Health care spending continues to increase – the rate of increase in 2016 was 4.3%, down from 5.8% in 2015 but still greater than inflation. Health care now takes up 17.9% of the US economy. The out-of-pocket costs borne by patients, though, are up more sharply.
“A shift toward insurance plans that transfer more of the burden of health care costs onto patients helped fuel the rise in out-of-pocket costs. In 2016, 29 percent of people who receive insurance through employers were enrolled in high-deductible plans, up from 20 percent in 2014. The size of the deductibles also increased over this time period, a 12 percent increase in 2016 for individual plans, compared with a 7 percent increase in 2014.”
Continue reading Health Policy Updates: December 10 2017
It has not been a good week for US health care.
This week the Senate passed “a health care bill disguised as a tax cut.” The result, argues Sarah Kliff, will be a sweeping change to many parts of the US health care system, starting with (per the CBO) 13 million Americans dropping health insurance coverage.
“First, the bill repeals the individual mandate, a key piece of Obamacare that requires most Americans get covered. Economists expect its elimination to reduce enrollment in both the Affordable Care Act’s private marketplaces and Medicaid by millions. The money saved will be pumped into tax cuts for the very wealthy. The bill also includes tax cuts so large that they would trigger across-the-board spending cuts — including billions for Medicare. The last time Medicare was hit with cuts like this, patients lost access to critical services like chemotherapy treatment.”
Continue reading Health Policy Updates: December 3, 2017
New data from the Kaiser Family Foundation on prescription drug spending in Medicare. I found the out-of-pocket cost burden to be particularly notable – over $3,000 on average for patients hitting the catastrophic threshold, which will include most cancer patients.
A couple of pieces this week analyzing what the White House could do (if it truly wanted) to lower drug prices. This comes in the wake of the nomination of Azar, a former pharmaceutical executive, for HHS secretary.
The first, from three separate, feasible policy strategies that could lower prices:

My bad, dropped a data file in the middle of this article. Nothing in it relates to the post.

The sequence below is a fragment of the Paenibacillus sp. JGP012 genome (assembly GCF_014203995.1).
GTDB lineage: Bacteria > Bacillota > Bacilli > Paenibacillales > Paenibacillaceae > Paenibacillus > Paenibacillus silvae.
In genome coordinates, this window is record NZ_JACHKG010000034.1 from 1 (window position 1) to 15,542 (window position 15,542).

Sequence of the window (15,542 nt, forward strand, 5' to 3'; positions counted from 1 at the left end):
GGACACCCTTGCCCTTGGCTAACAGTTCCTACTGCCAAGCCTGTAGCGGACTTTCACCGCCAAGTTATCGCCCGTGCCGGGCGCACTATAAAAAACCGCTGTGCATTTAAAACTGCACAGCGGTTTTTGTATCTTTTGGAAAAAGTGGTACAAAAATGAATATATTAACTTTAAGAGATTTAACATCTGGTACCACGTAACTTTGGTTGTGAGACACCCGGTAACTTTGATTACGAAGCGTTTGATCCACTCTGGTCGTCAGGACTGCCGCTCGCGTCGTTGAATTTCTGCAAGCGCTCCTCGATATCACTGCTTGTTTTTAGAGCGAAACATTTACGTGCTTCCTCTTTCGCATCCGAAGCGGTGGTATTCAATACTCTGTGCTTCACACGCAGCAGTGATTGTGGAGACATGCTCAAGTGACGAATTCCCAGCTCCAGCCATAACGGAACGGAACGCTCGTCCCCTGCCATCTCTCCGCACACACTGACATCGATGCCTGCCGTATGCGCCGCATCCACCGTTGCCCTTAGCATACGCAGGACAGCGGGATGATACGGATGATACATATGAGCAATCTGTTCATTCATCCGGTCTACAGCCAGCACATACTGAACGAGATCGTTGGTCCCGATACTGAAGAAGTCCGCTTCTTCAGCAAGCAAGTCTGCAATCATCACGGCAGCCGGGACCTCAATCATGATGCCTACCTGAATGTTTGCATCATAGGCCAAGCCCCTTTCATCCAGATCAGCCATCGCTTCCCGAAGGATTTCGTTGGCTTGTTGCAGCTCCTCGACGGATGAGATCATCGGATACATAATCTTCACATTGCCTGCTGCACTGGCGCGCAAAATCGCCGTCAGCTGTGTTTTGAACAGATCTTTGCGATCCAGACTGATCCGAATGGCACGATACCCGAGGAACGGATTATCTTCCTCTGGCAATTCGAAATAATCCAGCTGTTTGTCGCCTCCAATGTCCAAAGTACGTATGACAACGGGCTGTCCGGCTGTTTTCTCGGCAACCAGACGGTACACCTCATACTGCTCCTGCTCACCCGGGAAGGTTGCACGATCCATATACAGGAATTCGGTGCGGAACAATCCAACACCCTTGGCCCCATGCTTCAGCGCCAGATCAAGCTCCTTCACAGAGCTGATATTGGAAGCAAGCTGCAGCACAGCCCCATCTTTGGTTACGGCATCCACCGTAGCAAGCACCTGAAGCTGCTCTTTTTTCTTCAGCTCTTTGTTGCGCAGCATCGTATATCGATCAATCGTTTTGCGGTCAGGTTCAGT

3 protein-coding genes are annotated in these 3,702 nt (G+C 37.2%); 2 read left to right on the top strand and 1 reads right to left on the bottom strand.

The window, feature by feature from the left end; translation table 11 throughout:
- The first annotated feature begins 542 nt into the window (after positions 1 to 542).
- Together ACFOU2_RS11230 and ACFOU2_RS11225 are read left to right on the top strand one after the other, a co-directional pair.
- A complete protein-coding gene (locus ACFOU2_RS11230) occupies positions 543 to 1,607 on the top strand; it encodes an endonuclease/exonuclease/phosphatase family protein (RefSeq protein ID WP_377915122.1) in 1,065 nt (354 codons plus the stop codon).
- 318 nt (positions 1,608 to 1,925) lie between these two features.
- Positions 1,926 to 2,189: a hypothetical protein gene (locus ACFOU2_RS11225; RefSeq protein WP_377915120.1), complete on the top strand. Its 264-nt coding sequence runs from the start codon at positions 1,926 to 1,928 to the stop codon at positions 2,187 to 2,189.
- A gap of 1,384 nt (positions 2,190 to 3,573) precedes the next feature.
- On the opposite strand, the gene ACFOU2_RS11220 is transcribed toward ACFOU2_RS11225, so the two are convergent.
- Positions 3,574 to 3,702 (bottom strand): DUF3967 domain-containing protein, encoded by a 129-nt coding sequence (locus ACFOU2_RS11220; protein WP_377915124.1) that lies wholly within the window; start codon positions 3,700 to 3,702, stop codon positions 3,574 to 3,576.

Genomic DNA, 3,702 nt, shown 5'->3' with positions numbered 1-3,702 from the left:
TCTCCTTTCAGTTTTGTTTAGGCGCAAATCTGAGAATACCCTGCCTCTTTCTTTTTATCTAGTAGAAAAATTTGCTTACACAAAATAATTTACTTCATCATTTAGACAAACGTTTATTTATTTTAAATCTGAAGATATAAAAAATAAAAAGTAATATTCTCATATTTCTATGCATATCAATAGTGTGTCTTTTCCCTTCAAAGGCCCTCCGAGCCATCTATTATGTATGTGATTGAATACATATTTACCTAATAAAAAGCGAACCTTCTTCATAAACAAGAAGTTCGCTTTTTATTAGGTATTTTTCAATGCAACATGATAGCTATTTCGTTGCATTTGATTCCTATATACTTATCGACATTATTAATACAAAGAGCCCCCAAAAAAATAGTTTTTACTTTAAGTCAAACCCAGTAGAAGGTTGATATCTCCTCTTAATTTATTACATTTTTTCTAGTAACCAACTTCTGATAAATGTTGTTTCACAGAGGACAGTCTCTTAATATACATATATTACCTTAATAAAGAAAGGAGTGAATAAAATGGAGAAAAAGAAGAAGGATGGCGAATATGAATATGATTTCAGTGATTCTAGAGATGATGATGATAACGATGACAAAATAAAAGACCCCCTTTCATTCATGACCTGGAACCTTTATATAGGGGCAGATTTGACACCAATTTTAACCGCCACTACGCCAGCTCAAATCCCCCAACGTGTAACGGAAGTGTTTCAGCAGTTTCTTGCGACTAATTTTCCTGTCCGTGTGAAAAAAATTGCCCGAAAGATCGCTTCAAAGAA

“Finally, Trump and Azar could bring the pharmaceutical industry to the negotiating table for excessively priced essential drugs covered by government payers such as Medicare and Medicaid. Current law allows federal programs to seek competitive bids for patented medicines, even if they come from companies other than the patent holder.”
The second describes and analyzes the actions that White House has already taken to start to address drug prices:
“Several health policy experts noted that although the new policies spare pharmaceutical companies any direct intervention, they are aimed at fixing real market distortions and are grounded in evidence. They may also reflect the levers the government can easily pull without legislative action.”
Just when you thought Obamacare repeal was over, it’s back – this time, as part of the GOP tax reform effort.
“The revised Senate tax bill will repeal the individual mandate, according to multiple reports. Repealing the mandate — which is the gear that makes the Affordable Care Act tick — would save more than $300 billion over 10 years, but only because millions fewer Americans would have health insurance, according to the Congressional Budget Office. It also means higher premiums, because the younger, healthier people who have an incentive to buy insurance rather than pay the mandate would be expected to exit the market while the sicker people stay in.”
Continue reading Health Policy Updates: November 19 2017
The USA has a public health problem with gun violence. This is a pretty hot-button issue, with a lot of differing opinions and differing values. One thing that seems very clear from the data, however, is that the notion that privately-owned guns help prevent gun crime is a myth.
Continue reading Health Policy Updates: November 11 2017